I look forward in heaven, to looking down on earth and seeing whose destiny is chosen for the future.
Photo courtesy of Dylan MacMaster
Course Report from Martin and Louise Stockley, Cambridge
On a sunny Friday 25th May we boarded the Eurostar at London’s St Pancras station and 2 hours later we arrived in Brussels. We were met by Fréderic Lantreibecq, who whisked us out to our hotel on the outskirts of the city. Sensei Marc Sanglier and his wife Els had done an excellent job organising this first Gasshuku in Brussels and after a brief rest at the hotel we were driven to the training venue by Alex Gherschon, another one of our very welcoming hosts.
A short but quick and energetic discipline, with hand and foot combinations that suggest conflict in a confined space.
This is the kata that displays the posture of the deity of Goju Ryu Busaganashi and it is said if you study him you will know Goju Ryu.
I believe that Shinzato Jinan Sensei enjoyed performing this Kata. I hope to meet with him in my next life and discuss the finer points.
As to imagination, one can feel the disturbance of the land and the beginning of a land slide, the ups and down that you feel on your descent.
The blocks and attacks that you incur can be an escape from a forest, which has been gnarled in the storm.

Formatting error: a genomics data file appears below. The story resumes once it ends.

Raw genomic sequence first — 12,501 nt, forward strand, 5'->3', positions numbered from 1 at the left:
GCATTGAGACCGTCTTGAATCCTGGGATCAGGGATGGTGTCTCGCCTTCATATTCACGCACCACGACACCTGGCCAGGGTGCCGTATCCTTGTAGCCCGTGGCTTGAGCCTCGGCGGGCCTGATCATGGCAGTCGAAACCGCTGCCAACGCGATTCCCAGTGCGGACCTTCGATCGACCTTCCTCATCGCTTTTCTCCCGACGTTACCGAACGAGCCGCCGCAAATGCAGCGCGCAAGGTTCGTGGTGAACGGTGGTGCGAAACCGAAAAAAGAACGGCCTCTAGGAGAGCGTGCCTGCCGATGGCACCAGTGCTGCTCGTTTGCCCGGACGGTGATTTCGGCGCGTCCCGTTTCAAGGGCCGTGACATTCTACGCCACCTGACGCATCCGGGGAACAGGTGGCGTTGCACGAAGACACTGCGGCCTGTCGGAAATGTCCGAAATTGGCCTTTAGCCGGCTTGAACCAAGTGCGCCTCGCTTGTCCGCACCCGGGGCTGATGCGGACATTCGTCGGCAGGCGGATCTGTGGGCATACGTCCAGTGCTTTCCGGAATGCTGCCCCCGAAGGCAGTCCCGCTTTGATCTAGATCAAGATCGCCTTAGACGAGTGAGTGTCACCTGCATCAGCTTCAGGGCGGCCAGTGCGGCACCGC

As to the second to last move, when you shout, this suggests your defiance in meeting your demise and in the last move the exhalation is the cessation.
Oath of Goju by Master Chojun Miyagi
Be humble and polite
Train considering your physical strength
Practice earnestly with creativity
Be calm and swift
Take care of your health
Live a plain life
Do not be too proud or modest
Continue training with patience
The Special Merits of Karate by Chojun Miyagi (1934)
A large space is not required.
It can be practiced alone.
Its practice does not require much time.
Men and women, young or old, can practice karate; it depends entirely upon one's constitution. Proper kata can be selected and practiced at one's discretion.
One can practice with empty hands or the use of simple equipment can also be employed without much expense.
Training in karate improves one's health. This fact is evident from the physical condition of aged enthusiasts.
Physical and mental unity develops an indomitable spirit.
Precepts of Okinawan Goju Ryu by Chojun Miyagi
It should be known that secret principals of Goju Ryu exist in the kata.
Goju Ryu Karate-do is a manifestation within one's own self of the harmonious accord of the universe.
The way of Goju Ryu Karate-do is to seek the way of virtue.
Patience by Chojun Miyagi (1888-1953)
"You must, above all, learn the art of true and real patience. Follow the WAY of patience to the seventh power and never be in a hurry to learn. Always think first and avoid acting rashly. Never harm anyone or let yourself be harmed."
The Last Teachings by Chojun Miyagi
Do not be struck by others.
Do not strike others.
The principle is the peace without incident.
Chief Instructor OTGKA